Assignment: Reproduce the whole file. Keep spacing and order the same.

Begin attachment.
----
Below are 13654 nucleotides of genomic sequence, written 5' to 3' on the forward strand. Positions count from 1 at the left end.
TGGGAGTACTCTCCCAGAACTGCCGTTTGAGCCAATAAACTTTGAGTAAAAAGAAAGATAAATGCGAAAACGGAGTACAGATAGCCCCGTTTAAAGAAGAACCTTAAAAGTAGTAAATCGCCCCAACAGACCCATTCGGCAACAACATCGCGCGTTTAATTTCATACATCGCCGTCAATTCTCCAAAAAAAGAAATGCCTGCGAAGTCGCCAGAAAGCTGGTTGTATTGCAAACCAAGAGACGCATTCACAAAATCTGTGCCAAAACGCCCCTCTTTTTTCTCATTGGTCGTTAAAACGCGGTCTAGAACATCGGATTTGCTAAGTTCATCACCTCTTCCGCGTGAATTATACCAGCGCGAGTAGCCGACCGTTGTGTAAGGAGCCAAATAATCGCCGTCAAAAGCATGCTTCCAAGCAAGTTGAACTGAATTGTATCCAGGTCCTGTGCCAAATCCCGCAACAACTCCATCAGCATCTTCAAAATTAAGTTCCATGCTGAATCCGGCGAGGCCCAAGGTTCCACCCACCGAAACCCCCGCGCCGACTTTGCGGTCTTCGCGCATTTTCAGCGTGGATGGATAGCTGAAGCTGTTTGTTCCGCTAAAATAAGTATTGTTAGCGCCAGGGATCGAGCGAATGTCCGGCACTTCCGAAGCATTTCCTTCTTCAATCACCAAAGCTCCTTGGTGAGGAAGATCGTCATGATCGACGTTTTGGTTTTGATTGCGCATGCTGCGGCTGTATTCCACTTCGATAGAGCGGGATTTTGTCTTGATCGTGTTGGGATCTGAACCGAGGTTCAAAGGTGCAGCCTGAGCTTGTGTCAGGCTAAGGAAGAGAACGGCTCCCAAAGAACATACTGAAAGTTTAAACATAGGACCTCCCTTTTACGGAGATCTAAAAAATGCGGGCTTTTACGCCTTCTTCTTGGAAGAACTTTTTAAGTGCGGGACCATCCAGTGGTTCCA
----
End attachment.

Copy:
Below are 13654 nucleotides of genomic sequence, written 5' to 3' on the forward strand. Positions count from 1 at the left end.
TGGGAGTACTCTCCCAGAACTGCCGTTTGAGCCAATAAACTTTGAGTAAAAAGAAAGATAAATGCGAAAACGGAGTACAGATAGCCCCGTTTAAAGAAGAACCTTAAAAGTAGTAAATCGCCCCAACAGACCCATTCGGCAACAACATCGCGCGTTTAATTTCATACATCGCCGTCAATTCTCCAAAAAAAGAAATGCCTGCGAAGTCGCCAGAAAGCTGGTTGTATTGCAAACCAAGAGACGCATTCACAAAATCTGTGCCAAAACGCCCCTCTTTTTTCTCATTGGTCGTTAAAACGCGGTCTAGAACATCGGATTTGCTAAGTTCATCACCTCTTCCGCGTGAATTATACCAGCGCGAGTAGCCGACCGTTGTGTAAGGAGCCAAATAATCGCCGTCAAAAGCATGCTTCCAAGCAAGTTGAACTGAATTGTATCCAGGTCCTGTGCCAAATCCCGCAACAACTCCATCAGCATCTTCAAAATTAAGTTCCATGCTGAATCCGGCGAGGCCCAAGGTTCCACCCACCGAAACCCCCGCGCCGACTTTGCGGTCTTCGCGCATTTTCAGCGTGGATGGATAGCTGAAGCTGTTTGTTCCGCTAAAATAAGTATTGTTAGCGCCAGGGATCGAGCGAATGTCCGGCACTTCCGAAGCATTTCCTTCTTCAATCACCAAAGCTCCTTGGTGAGGAAGATCGTCATGATCGACGTTTTGGTTTTGATTGCGCATGCTGCGGCTGTATTCCACTTCGATAGAGCGGGATTTTGTCTTGATCGTGTTGGGATCTGAACCGAGGTTCAAAGGTGCAGCCTGAGCTTGTGTCAGGCTAAGGAAGAGAACGGCTCCCAAAGAACATACTGAAAGTTTAAACATAGGACCTCCCTTTTACGGAGATCTAAAAAATGCGGGCTTTTACGCCTTCTTCTTGGAAGAACTTTTTAAGTGCGGGACCATCCAGTGGTTCCA